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Culver High School graduate (class of 1967) Edward Geiselman has been making waves nationally due to his innovations in the study of truth-telling, something he's developed through his years as a psychology professor at UCLA, where he's taught for nearly 33 years.
Geiselman has taught investigative interviewing techniques to members of the FBI, the Department of Homeland Security, the Marines, the Los Angeles police and sheriff's departments, and several international agencies.
Geiselman and UCLA colleagues examined around 60 studies on discerning deception -- in addition to their own research -- to identify red flags for spotting deception in individuals. Geiselman and colleagues' recommendations on conducting training programs for deception spotting were published in the April issue of the American Journal of Forensic Psychiatry.
The work is particularly relevant in this era post-Osama bin Laden era of heightened terrorism concerns, besides the daily needs of those in domestic police work.
In a story published on UCLA's website, Geiselman discussed "red flags" which may alert authorities in an airport, for example, of reasons for suspicion, methods tested on hundreds of UCLA students and thousands of other individuals.
"People can learn to perform better at detecting deception," said Geiselman in the article. "However, police departments usually do not provide more than a day of training for their detectives, if that, and the available research shows that you can't improve much in just a day.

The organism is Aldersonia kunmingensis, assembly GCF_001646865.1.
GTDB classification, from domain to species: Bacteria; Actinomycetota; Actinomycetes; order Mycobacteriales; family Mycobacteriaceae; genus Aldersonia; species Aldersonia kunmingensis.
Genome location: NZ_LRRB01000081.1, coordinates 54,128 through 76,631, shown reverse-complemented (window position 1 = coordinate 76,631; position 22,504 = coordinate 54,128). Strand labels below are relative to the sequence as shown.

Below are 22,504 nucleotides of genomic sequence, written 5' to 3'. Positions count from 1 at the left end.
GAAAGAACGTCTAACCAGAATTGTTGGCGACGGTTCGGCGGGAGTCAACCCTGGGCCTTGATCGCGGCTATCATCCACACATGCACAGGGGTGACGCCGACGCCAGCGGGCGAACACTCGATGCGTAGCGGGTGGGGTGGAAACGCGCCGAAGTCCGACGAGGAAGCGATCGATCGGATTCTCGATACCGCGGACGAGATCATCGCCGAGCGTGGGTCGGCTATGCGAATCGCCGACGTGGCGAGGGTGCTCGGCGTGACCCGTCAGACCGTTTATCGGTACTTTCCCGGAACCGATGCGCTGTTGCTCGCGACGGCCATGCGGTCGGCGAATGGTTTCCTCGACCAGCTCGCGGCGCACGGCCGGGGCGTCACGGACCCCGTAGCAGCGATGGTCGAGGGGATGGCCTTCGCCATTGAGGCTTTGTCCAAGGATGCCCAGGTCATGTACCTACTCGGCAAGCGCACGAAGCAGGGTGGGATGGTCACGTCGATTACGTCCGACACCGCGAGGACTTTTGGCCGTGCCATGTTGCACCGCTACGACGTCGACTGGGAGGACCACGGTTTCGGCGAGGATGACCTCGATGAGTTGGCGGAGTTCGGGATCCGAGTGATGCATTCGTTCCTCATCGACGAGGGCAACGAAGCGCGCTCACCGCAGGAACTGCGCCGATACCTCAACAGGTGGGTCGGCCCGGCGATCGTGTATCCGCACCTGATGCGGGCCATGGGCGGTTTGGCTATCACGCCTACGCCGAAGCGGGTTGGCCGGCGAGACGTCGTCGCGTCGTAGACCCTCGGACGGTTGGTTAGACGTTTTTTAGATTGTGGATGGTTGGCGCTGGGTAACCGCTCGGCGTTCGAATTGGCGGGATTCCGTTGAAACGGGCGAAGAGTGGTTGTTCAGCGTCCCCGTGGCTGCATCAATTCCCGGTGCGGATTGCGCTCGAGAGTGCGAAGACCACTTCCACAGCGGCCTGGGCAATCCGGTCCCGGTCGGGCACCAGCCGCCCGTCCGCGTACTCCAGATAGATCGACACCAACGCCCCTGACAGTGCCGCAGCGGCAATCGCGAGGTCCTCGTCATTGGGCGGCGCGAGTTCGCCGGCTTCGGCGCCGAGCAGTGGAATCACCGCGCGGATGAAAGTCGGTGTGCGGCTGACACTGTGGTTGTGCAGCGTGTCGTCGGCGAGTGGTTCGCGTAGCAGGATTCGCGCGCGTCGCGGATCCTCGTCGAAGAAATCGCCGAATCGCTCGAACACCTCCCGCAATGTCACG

"Without training, many people think they can detect deception, but their perceptions are unrelated to their actual ability. Quick, inadequate training sessions lead people to over-analyze and to do worse than if they go with their gut reactions."
Geiselman's work has taken him to Hong Kong to aid in investigative interviewing to the Independent Commission Against Corruption, and similar techniques he developed prior to the second Iraq war may have saved many lives, he was told. Work with the Los Angeles County Sheriff's Department has been helpful in interview potentially molested children and he's aided various police departments nationally in murder cases gone cold.
He's at work on a training program he hopes can stand in for years of experience in detecting deception. Over the following year, he'll be working with underserved police departments through the U.S. Department of Homeland Security's Rural Policing Institute, something he says will be a good fit since he's from Culver, described in the article as "a small town that has fewer residents than UCLA has psychology majors."
Geiselman says he loved his educational experience at Culver High School.
"A couple teachers took an interest in me and channeled my life in a very positive way," he recalls. "I graduated Purdue and then Ohio University before moving on to UCLA."
Many present Culverites may know Geiselman's parents, Ralph and Francis, even if they haven't seen Edward himself in a few years.
"My parents are living saints," he says, "as many Culverites know very well. My father and mother put me through college, working very hard (him at Bendix and her at CMA). At 90, they are fully functional at their home, still driving, shopping, feeding the birds, and much more. They go to church every Sunday."
To read the complete UCLA article on Geiselman's findings, including specific behavior clues he's pinpointed in deception, visit www.newsroom.ucla.edu/portal/ucla/how-to-tell-when-someone-s-lying-20264....